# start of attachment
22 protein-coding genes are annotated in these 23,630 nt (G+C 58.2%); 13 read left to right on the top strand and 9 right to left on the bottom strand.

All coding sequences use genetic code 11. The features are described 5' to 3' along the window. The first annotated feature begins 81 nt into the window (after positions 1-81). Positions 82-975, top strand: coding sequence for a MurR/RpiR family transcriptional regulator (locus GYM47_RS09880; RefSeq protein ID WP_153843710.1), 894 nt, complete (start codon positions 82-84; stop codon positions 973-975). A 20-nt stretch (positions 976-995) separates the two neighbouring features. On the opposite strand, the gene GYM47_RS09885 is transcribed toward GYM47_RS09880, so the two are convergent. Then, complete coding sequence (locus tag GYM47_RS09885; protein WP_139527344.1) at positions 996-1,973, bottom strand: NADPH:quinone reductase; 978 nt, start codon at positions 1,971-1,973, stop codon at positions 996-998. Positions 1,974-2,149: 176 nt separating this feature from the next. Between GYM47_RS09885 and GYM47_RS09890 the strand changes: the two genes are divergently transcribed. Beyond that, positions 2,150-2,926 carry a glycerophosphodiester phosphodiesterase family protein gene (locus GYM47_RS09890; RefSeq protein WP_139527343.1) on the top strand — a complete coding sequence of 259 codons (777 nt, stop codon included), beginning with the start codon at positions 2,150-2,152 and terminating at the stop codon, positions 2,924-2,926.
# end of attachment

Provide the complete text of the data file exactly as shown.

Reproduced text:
22 protein-coding genes are annotated in these 23,630 nt (G+C 58.2%); 13 read left to right on the top strand and 9 right to left on the bottom strand.

All coding sequences use genetic code 11. The features are described 5' to 3' along the window. The first annotated feature begins 81 nt into the window (after positions 1-81). Positions 82-975, top strand: coding sequence for a MurR/RpiR family transcriptional regulator (locus GYM47_RS09880; RefSeq protein ID WP_153843710.1), 894 nt, complete (start codon positions 82-84; stop codon positions 973-975). A 20-nt stretch (positions 976-995) separates the two neighbouring features. On the opposite strand, the gene GYM47_RS09885 is transcribed toward GYM47_RS09880, so the two are convergent. Then, complete coding sequence (locus tag GYM47_RS09885; protein WP_139527344.1) at positions 996-1,973, bottom strand: NADPH:quinone reductase; 978 nt, start codon at positions 1,971-1,973, stop codon at positions 996-998. Positions 1,974-2,149: 176 nt separating this feature from the next. Between GYM47_RS09885 and GYM47_RS09890 the strand changes: the two genes are divergently transcribed. Beyond that, positions 2,150-2,926 carry a glycerophosphodiester phosphodiesterase family protein gene (locus GYM47_RS09890; RefSeq protein WP_139527343.1) on the top strand — a complete coding sequence of 259 codons (777 nt, stop codon included), beginning with the start codon at positions 2,150-2,152 and terminating at the stop codon, positions 2,924-2,926.